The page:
Preface: In a moment of unexpected synchronicity, it seems that Ed Rodley and I have both been thinking about metaphors for museum exhibitions, with reasonably divergent conclusions. My recommendation is that the two posts should be read together, allowing us to cover some different but complementary ground.
Two of the greatest luxuries that accompany doing a PhD are those of autonomy of time, and the odd opportunity to participate in events like a masterclass with curator Helen Molesworth. Prior to the start of the AAANZ conference in Sydney this week, the AAANZ invited one-two PhD/Masters students from Fine Arts research programs around Australia and New Zealand to participate in masterclasses with each of the two conference keynotes. It meant that around 55 students got to sit down for free for three hours with either Thierry de Duve or Helen Molesworth, and discuss their work, their research and their thoughts.
Conversation in my masterclass crossed a reasonably diverse range of subjects, from feminism and gender perspectives in art through to the power or otherwise of objects. Where things got really interesting for me, however, were discussions about curatorial practice. Helen spoke of her belief that the essay exists as the best or primary way for making an art historical argument, and that when she curates an exhibition, she is motivated by the urge to make an essay-like argument in three dimensions. It was a perspective that really resonated with me. Many of the most compelling exhibitions that I’ve seen are those that make a case for a particular reading or understanding of (art) history – whether I agree with the argument or not.
(The same could be said for the best dissertations, which are often those that make a single clear argument and leave out unnecessary chaff and distractions, but that’s a topic for another day.)
But if the best exhibitions are indeed those that make three-dimensional an essay or argument, how do we carry such an urge into the digital space? How do we make digital an argument that involves physical objects? Are there elements unique to the digital environment that museums can exploit, much as the best exhibitions utilise the things unique to their medium to construct material statements? And what does this mean for current thinking about crowd-curation and getting public input into the exhibition during its creation?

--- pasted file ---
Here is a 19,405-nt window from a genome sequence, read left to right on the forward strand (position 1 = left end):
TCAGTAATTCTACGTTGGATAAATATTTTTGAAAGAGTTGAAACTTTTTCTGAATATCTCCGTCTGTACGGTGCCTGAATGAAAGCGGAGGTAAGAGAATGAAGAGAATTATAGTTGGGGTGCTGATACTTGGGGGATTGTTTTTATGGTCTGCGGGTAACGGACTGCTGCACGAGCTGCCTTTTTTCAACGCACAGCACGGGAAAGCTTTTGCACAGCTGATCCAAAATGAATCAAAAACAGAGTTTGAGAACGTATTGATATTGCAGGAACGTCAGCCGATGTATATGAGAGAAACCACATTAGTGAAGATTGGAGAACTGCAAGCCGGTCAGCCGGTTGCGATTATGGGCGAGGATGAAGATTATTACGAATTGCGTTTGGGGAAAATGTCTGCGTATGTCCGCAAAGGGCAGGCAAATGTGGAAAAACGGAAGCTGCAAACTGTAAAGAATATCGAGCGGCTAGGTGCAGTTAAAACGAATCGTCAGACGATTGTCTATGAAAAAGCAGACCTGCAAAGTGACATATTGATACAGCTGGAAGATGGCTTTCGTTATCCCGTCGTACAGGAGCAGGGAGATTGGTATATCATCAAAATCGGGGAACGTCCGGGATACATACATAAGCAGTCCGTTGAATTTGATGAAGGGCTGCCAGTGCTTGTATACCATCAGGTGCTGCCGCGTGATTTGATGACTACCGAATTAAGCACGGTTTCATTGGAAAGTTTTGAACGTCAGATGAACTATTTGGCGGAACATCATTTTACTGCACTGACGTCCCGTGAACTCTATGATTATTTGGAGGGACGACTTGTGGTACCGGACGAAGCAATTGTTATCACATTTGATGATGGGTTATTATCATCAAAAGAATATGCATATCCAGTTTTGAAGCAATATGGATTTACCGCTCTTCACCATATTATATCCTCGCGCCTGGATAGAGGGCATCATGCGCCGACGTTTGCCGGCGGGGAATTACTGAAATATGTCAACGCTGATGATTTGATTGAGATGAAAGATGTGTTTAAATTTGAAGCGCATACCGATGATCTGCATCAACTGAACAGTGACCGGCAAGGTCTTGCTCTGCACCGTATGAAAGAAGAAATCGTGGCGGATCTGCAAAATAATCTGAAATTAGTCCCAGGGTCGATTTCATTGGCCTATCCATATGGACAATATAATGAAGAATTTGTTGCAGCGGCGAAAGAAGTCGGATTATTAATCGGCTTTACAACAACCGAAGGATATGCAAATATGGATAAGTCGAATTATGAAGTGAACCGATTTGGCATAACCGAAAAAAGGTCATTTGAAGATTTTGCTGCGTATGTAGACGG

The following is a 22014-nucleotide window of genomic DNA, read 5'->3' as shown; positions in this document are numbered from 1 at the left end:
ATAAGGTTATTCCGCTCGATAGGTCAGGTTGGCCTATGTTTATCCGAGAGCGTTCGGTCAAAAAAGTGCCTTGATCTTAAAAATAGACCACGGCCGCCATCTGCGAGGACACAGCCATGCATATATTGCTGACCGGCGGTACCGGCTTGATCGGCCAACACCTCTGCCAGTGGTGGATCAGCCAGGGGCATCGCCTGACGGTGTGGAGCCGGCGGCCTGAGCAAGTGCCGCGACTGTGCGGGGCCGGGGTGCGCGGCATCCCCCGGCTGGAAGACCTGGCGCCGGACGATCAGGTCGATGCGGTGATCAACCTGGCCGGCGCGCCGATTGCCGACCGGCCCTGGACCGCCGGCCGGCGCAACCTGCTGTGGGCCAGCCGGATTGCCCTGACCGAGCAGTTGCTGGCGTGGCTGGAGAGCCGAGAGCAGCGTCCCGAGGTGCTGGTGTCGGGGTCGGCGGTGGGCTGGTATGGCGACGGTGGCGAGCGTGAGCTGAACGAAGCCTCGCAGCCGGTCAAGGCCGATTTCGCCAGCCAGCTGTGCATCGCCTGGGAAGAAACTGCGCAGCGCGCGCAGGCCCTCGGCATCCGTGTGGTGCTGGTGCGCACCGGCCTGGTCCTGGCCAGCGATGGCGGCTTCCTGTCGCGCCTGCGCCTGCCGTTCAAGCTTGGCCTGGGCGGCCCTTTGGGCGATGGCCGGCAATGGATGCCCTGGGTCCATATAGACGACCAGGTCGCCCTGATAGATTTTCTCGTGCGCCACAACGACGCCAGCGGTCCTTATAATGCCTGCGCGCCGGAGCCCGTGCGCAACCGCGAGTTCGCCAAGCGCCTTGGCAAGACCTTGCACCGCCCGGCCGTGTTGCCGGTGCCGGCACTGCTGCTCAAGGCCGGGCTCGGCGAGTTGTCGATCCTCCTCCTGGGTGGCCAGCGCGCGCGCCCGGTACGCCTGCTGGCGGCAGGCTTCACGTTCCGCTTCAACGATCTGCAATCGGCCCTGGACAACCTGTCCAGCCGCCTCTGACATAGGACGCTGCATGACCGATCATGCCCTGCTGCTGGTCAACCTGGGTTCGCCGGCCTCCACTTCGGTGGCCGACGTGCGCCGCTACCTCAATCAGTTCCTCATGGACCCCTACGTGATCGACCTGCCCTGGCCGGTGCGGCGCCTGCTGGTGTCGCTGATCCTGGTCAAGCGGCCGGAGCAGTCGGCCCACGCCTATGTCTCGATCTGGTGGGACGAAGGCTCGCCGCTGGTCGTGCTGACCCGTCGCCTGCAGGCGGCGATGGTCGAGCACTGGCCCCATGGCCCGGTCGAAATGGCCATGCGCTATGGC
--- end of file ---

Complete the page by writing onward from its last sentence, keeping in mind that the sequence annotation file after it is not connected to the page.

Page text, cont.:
Following the masterclass with Helen, fellow PhD student Travis Cox and I went to explore the current exhibitions at the Art Gallery of New South Wales, happening upon a Sol LeWitt display. Travis is a bit of a LeWitt junky, and we spent some time discussing the LeWitt retrospective at MASS MoCA in the USA, which is on display for 25 years. If an exhibition is an essay, then this is a textbook; a tome dedicated to defining (and fixing) the impact of LeWitt’s work. Of course, the analogy is not perfect, because a book has an order in which it must be approached, whilst an exhibition can often be sauntered through in any order, leafed through page by page without concern that the order will be wrong.
Still, here we have an idea that a great exhibition is an argument, it’s a proposition. It does not merely reflect what has been discussed before, like oh-so-many undergraduate papers. Instead it makes a stand, it pokes at a new way of thinking without necessarily pretending to the only approach to the topic.
And with this in mind, what I want to know now is how we continue an argument that starts in the museum proper onto the Web? In David Weinberger’s Too Big To Know (p95), there is a discussion about Robert Darnton’s The Case for Books, and a new model for physical books that could make possible the communication of “the fathomlessness of the archives and the bottomlessness of the past.” Weinberger offers this succinct capturing of the ideas in Darnton’s essay.
“[S]tructure it in layers arranged like a pyramid.” At the top would be the “concise account.” Second, there would be “expanded versions of different aspects of the argument.” Third, there could be documentation to support the top two layers. Fourth, include “selections from previous scholarship and discussions of them.” Fifth would be teaching tools. The sixth layer would aggregate reader commentary and exchanges.
Could we take a similar approach to the link between the in-museum essay in three dimensions and its online counterpart?
Finally, I cannot explore these subject even for a moment without linking to this amazing description by Elif Batuman of Orhan Pamuk’s museum of innocence, the “world’s first synergetic novel-museum.” This is a completely off-beat way of thinking about this problem, but an interesting and wonderful read and project, and absolutely worth considering in this discussion.
For the next ten years, writing and shopping proceeded in a dialectical relationship. Pamuk would buy objects that caught his eye, and wait for the novel to ‘swallow’ them, demanding, in the process, the purchase of further objects. Occasionally an object refused to be swallowed, as happened with some carriage lanterns and an old gas meter. Pamuk published The Museum of Innocence in 2008. It resembles less a museum catalogue than a 600-page audio guide. A ticket printed in the back of each copy grants one free entry to the museum. By that point he had already acquired nearly all of Füsun’s belongings, so the museum could, in theory, have opened the next day. But Pamuk was worried about the example of Edouard Dujardin, the French writer sometimes credited with pioneering, in a largely forgotten text called Les Lauriers sont coupés, the stream of consciousness. Pamuk didn’t want to be Dujardin. He wanted to be Joyce. It wasn’t enough just to build the world’s first synergetic novel-museum. The museum had to be a thing of beauty. He hired a team of artists and curators and worked full time in the museum for several months, taking naps on Kemal’s bed in the attic.